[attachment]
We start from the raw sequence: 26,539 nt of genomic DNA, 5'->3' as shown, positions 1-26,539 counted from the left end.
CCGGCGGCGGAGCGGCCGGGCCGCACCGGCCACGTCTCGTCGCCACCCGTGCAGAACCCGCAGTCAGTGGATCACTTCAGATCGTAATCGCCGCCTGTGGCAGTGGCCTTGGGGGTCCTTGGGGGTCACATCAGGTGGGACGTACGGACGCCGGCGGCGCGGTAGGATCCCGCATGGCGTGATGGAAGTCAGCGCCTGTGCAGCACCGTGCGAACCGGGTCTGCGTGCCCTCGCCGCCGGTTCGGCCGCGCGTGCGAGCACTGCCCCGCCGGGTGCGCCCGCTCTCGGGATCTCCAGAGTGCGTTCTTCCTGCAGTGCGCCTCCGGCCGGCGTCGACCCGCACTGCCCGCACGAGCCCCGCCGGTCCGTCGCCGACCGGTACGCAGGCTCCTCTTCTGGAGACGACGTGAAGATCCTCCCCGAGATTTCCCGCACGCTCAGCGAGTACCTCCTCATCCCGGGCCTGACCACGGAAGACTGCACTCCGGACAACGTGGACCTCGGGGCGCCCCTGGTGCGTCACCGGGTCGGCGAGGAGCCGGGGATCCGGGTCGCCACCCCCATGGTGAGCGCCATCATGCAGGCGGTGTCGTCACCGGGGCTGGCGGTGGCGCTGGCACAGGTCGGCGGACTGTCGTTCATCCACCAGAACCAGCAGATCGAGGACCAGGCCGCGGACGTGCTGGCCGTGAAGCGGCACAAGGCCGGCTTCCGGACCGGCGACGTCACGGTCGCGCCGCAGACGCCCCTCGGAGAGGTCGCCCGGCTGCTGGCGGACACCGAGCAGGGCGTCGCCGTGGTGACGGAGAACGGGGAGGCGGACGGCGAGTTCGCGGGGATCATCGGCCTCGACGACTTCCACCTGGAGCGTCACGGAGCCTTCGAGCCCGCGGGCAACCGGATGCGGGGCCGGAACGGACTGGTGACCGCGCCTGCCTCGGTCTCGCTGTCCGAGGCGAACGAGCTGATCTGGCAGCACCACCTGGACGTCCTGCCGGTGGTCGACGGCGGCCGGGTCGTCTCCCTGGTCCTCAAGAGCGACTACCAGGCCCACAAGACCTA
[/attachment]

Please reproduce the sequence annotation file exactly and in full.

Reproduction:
We start from the raw sequence: 26,539 nt of genomic DNA, 5'->3' as shown, positions 1-26,539 counted from the left end.
CCGGCGGCGGAGCGGCCGGGCCGCACCGGCCACGTCTCGTCGCCACCCGTGCAGAACCCGCAGTCAGTGGATCACTTCAGATCGTAATCGCCGCCTGTGGCAGTGGCCTTGGGGGTCCTTGGGGGTCACATCAGGTGGGACGTACGGACGCCGGCGGCGCGGTAGGATCCCGCATGGCGTGATGGAAGTCAGCGCCTGTGCAGCACCGTGCGAACCGGGTCTGCGTGCCCTCGCCGCCGGTTCGGCCGCGCGTGCGAGCACTGCCCCGCCGGGTGCGCCCGCTCTCGGGATCTCCAGAGTGCGTTCTTCCTGCAGTGCGCCTCCGGCCGGCGTCGACCCGCACTGCCCGCACGAGCCCCGCCGGTCCGTCGCCGACCGGTACGCAGGCTCCTCTTCTGGAGACGACGTGAAGATCCTCCCCGAGATTTCCCGCACGCTCAGCGAGTACCTCCTCATCCCGGGCCTGACCACGGAAGACTGCACTCCGGACAACGTGGACCTCGGGGCGCCCCTGGTGCGTCACCGGGTCGGCGAGGAGCCGGGGATCCGGGTCGCCACCCCCATGGTGAGCGCCATCATGCAGGCGGTGTCGTCACCGGGGCTGGCGGTGGCGCTGGCACAGGTCGGCGGACTGTCGTTCATCCACCAGAACCAGCAGATCGAGGACCAGGCCGCGGACGTGCTGGCCGTGAAGCGGCACAAGGCCGGCTTCCGGACCGGCGACGTCACGGTCGCGCCGCAGACGCCCCTCGGAGAGGTCGCCCGGCTGCTGGCGGACACCGAGCAGGGCGTCGCCGTGGTGACGGAGAACGGGGAGGCGGACGGCGAGTTCGCGGGGATCATCGGCCTCGACGACTTCCACCTGGAGCGTCACGGAGCCTTCGAGCCCGCGGGCAACCGGATGCGGGGCCGGAACGGACTGGTGACCGCGCCTGCCTCGGTCTCGCTGTCCGAGGCGAACGAGCTGATCTGGCAGCACCACCTGGACGTCCTGCCGGTGGTCGACGGCGGCCGGGTCGTCTCCCTGGTCCTCAAGAGCGACTACCAGGCCCACAAGACCTA